Michel Barnier: Yet more French ignorant twattery over economics and markets

Companies will have to rotate the credit-rating firm they use every three years, with a four-year \”cooling off\” period. There will also be constraints on the ability and the type of advisory work that credit rating firms are allowed to provide. As well as forcing agencies to disclose the models, methodologies and key assumptions on which they base their ratings, with annual transparency reports.

Cretins, cretins.

If you know what the ratings model is then you can game your offering to fit the ratings model.

Umm, as half of Wall Street did with MBS and CDOs. The man is just entirely a loon.

Rating agencies will be liable for their decisions, potentially sparking expensive lawsuits in civil courts.

How? A rating is an opinion: how can you be legally liable for an opinion?

12 thoughts on “Michel Barnier: Yet more French ignorant twattery over economics and markets”

  1. Well, if say S&P are contracted to provide a rating on something, and turn out to be very wrong, I would like to be able to sue them for their opinion: provided I’m the guy with the contractual relationship. But if there’s no contract….

  2. From the linked article:

    “However, the outspoken commissioner was forced to concede on his controversial proposals to introduce a temporary ban on sovereign debt ratings under bailout circumstances”

    What is this ban supposed to achieve if it doesn’t kick in until a sovereign is already officially bust? It’s government might claim to have solved the problem a bit earlier without the ratings agencies able to comment, but as soon as they do the ban is lifted, presumably…

  3. As Rupert Fiennes so neatly puts it……if there’s no contract….

    Based on this logic, could we sue all politicians and columnists who claimed a decade ago that the Euro was a good idea?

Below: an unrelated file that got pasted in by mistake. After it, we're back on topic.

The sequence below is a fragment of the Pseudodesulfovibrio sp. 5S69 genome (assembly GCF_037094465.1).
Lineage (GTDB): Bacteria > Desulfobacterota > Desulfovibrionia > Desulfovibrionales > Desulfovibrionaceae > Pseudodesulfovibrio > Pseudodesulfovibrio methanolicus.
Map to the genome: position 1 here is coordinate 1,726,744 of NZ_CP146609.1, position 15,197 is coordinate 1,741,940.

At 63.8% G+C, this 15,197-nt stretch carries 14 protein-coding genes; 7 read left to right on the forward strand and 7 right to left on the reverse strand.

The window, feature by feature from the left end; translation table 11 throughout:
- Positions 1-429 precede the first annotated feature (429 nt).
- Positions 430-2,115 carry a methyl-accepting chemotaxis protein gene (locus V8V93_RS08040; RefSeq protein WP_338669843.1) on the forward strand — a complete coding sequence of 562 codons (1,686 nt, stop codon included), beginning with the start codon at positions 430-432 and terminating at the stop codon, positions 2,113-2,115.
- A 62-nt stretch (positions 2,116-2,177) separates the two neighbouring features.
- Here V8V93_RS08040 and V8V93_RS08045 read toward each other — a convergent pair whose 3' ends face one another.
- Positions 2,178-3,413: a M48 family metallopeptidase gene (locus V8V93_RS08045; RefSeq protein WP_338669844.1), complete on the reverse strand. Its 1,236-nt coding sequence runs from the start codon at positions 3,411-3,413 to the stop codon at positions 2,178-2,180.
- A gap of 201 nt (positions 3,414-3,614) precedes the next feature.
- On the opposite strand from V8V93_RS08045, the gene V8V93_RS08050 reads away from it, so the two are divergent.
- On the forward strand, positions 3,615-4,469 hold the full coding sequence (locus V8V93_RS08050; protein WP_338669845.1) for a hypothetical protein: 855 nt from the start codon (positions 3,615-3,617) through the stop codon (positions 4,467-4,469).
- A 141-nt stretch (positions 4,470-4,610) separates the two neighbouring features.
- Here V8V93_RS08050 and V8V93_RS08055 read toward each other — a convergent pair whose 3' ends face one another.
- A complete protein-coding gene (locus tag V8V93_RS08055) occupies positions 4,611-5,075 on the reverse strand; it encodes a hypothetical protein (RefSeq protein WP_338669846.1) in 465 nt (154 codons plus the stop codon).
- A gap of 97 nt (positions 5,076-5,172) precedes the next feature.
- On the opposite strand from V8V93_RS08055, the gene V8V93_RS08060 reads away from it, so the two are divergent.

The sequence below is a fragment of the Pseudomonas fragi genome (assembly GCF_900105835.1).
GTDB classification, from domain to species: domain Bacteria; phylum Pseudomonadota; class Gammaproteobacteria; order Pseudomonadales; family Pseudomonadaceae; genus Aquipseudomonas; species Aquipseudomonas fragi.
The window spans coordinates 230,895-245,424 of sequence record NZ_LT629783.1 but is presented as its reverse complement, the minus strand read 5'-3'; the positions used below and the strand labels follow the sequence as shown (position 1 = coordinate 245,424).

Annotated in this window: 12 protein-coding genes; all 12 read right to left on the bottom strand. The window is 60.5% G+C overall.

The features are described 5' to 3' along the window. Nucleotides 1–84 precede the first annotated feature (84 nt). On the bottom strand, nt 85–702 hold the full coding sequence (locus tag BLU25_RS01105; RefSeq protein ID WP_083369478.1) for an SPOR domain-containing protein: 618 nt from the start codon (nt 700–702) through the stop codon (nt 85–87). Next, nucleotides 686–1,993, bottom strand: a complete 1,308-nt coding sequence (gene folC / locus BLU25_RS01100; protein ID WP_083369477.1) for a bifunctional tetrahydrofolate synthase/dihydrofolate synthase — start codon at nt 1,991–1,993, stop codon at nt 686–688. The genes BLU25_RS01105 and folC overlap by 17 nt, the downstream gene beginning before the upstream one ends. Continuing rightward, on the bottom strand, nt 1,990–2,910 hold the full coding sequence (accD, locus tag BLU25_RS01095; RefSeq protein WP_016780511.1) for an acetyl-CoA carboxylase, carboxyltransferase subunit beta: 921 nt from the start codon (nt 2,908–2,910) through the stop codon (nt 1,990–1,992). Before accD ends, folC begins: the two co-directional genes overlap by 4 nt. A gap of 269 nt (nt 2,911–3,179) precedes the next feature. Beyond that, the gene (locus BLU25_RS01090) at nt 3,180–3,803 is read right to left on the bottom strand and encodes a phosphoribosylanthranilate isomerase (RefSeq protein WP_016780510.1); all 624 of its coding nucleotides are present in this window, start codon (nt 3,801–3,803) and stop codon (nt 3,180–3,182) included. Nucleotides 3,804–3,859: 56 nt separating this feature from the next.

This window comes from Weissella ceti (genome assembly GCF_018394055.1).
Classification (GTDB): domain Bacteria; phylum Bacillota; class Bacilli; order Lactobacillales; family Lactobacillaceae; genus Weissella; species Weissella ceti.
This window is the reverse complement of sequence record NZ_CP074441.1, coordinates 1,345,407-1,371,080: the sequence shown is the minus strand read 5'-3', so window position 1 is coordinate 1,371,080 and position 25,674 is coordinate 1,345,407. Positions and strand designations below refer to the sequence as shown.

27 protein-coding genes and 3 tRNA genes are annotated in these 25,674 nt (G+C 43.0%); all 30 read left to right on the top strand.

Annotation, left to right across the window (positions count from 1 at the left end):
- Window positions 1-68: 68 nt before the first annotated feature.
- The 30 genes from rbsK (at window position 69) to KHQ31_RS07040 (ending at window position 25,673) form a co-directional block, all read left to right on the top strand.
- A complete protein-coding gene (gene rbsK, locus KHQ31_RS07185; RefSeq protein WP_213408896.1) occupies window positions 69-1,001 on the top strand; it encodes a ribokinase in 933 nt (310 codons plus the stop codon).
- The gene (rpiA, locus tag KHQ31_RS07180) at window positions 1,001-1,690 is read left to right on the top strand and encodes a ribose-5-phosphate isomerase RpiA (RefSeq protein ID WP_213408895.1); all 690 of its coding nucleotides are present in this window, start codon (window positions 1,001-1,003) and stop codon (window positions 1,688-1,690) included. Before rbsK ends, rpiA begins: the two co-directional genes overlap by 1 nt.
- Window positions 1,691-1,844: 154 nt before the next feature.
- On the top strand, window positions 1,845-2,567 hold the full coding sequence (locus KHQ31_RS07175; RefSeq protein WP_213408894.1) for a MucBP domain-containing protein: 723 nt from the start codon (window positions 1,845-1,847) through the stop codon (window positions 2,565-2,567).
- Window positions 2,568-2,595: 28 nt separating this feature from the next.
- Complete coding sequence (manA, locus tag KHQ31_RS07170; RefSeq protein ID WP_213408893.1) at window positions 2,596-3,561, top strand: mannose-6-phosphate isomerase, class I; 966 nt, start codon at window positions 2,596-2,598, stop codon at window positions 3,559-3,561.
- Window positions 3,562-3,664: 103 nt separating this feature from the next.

4. That’s nuts. A rating is only really a Bayesian probability: how likely, given the information I have available, do I think it is that a certain bond issuer will default? And it’s not even a number: it’s only a categorisation.

    So how would you test it? Perhaps by asking whether AAA-rated issuers default less frequently than C-rated issuers. But given that a sequence of downgrades normally comes before any default, that’s (nearly) always going to be true.

  5. So how would you test it?

    Monitoring the grading of subsequently defaulting issuers through time?

    IMO, the question isn’t “is it an opinion” but “is it a competently and honestly derived opinion”? There have been cases where one or both of those criteria have been in doubt.

  6. SE has it (#5). Nothing wrong with being able to sue over whether an opinion was competently and honestly arrived at.

    Getting evidence can be a bit of a sod, but one of the purposes of the courts is to sift evidence.

  7. Richard

    Crap–an opinion is just that. Honest/competant is what they are selling in the marketplace. If they are trusted in the markets who are political/bureautwatic filth to demand accountings.

    Also, I don’t like your opinion and I

  8. I agree with Mr Ecks. I’d like to see the advocates of this policy show that their opinions are honest and competent through the courts. (Without me paying anything.)

  9. am cut off in mid rant?

    But I agree with you and Richard – you probably should have a contractual relationship before you are able to sue for an incompetent or dishonest opinion.

    However, I suspect there are also levels of incompetence where tortious negligence (vicarious or otherwise) could replace the requirement for contract with ‘duty of care’ and dishonesty where criminal prosecution for fraud might supplement any civil action.

  10. Whatever rating agencies say it you are responsible for doing your own DD. Unless they have been criminally negligent or deliberately and knowingly set out to deceive I can’t see anyone getting away with suing them.

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